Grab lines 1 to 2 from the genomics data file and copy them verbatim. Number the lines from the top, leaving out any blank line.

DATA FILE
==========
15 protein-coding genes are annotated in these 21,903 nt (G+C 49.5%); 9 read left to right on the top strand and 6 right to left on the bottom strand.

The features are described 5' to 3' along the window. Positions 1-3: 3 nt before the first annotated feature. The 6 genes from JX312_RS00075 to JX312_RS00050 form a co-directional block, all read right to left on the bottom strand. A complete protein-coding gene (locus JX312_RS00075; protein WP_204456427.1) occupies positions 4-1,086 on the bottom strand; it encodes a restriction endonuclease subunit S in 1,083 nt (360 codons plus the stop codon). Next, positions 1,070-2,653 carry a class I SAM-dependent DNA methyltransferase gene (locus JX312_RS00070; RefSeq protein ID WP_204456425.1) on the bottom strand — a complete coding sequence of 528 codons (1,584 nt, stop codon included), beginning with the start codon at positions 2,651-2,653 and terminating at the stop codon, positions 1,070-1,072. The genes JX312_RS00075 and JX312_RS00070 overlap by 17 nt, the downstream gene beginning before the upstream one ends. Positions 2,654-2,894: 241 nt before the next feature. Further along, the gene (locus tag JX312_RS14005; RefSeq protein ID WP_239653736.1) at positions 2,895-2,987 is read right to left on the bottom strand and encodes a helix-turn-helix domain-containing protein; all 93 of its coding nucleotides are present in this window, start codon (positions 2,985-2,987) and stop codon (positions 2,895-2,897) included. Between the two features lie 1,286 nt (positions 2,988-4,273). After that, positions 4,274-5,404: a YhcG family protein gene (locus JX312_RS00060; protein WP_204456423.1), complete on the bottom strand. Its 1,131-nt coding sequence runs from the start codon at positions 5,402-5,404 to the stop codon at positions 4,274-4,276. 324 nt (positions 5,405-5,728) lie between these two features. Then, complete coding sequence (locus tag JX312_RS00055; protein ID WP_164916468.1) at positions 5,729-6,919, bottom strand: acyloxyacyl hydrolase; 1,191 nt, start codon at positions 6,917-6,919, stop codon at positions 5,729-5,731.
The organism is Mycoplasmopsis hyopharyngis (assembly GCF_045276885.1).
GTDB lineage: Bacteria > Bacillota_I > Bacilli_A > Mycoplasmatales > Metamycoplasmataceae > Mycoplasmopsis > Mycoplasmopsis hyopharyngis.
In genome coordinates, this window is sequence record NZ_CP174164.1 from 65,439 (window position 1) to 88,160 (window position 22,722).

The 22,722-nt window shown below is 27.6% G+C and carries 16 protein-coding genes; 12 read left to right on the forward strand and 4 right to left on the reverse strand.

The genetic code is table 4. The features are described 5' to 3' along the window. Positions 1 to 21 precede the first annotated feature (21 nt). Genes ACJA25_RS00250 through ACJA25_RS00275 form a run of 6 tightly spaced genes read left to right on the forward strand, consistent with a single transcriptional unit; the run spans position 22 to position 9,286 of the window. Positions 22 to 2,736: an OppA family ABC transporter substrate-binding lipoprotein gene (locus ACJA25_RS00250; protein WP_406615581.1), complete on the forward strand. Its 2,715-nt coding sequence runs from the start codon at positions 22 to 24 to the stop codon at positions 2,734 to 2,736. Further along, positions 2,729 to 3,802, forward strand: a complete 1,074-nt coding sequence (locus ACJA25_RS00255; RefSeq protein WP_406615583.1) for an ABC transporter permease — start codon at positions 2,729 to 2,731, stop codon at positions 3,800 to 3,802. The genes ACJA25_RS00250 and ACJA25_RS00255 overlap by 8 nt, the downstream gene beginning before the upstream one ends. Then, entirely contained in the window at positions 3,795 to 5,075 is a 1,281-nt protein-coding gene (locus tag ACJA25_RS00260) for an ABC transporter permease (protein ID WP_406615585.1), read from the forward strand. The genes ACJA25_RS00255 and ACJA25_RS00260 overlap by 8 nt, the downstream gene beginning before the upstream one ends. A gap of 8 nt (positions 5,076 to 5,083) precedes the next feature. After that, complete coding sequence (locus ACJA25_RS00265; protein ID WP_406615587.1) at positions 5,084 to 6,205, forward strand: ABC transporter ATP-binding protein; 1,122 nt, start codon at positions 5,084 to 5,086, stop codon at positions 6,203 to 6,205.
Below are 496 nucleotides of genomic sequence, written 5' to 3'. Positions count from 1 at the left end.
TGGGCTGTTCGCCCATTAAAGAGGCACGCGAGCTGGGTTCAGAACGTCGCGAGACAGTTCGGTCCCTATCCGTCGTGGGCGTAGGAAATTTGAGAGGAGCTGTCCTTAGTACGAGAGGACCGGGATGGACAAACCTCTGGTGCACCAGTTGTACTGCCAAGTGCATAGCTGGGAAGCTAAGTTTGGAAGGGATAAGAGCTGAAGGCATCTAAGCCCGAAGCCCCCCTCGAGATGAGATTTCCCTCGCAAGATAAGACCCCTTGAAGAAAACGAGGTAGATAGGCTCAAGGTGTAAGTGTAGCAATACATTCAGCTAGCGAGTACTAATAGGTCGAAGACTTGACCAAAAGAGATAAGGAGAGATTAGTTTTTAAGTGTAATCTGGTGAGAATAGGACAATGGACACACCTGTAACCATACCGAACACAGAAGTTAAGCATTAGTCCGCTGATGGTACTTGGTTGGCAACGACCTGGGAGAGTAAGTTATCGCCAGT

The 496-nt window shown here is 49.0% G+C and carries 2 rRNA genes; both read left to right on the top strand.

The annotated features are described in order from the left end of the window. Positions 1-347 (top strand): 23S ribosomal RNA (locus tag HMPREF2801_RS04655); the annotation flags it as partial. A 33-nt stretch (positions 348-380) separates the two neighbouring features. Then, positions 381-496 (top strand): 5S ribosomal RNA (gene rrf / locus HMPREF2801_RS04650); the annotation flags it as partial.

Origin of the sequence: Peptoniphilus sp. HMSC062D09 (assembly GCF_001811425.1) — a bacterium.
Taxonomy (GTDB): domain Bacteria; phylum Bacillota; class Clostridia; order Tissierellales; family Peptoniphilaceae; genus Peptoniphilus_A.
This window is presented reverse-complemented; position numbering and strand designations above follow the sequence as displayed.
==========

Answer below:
15 protein-coding genes are annotated in these 21,903 nt (G+C 49.5%); 9 read left to right on the top strand and 6 right to left on the bottom strand.

The features are described 5' to 3' along the window. Positions 1-3: 3 nt before the first annotated feature. The 6 genes from JX312_RS00075 to JX312_RS00050 form a co-directional block, all read right to left on the bottom strand. A complete protein-coding gene (locus JX312_RS00075; protein WP_204456427.1) occupies positions 4-1,086 on the bottom strand; it encodes a restriction endonuclease subunit S in 1,083 nt (360 codons plus the stop codon). Next, positions 1,070-2,653 carry a class I SAM-dependent DNA methyltransferase gene (locus JX312_RS00070; RefSeq protein ID WP_204456425.1) on the bottom strand — a complete coding sequence of 528 codons (1,584 nt, stop codon included), beginning with the start codon at positions 2,651-2,653 and terminating at the stop codon, positions 1,070-1,072. The genes JX312_RS00075 and JX312_RS00070 overlap by 17 nt, the downstream gene beginning before the upstream one ends. Positions 2,654-2,894: 241 nt before the next feature. Further along, the gene (locus tag JX312_RS14005; RefSeq protein ID WP_239653736.1) at positions 2,895-2,987 is read right to left on the bottom strand and encodes a helix-turn-helix domain-containing protein; all 93 of its coding nucleotides are present in this window, start codon (positions 2,985-2,987) and stop codon (positions 2,895-2,897) included. Between the two features lie 1,286 nt (positions 2,988-4,273). After that, positions 4,274-5,404: a YhcG family protein gene (locus JX312_RS00060; protein WP_204456423.1), complete on the bottom strand. Its 1,131-nt coding sequence runs from the start codon at positions 5,402-5,404 to the stop codon at positions 4,274-4,276. 324 nt (positions 5,405-5,728) lie between these two features. Then, complete coding sequence (locus tag JX312_RS00055; protein ID WP_164916468.1) at positions 5,729-6,919, bottom strand: acyloxyacyl hydrolase; 1,191 nt, start codon at positions 6,917-6,919, stop codon at positions 5,729-5,731.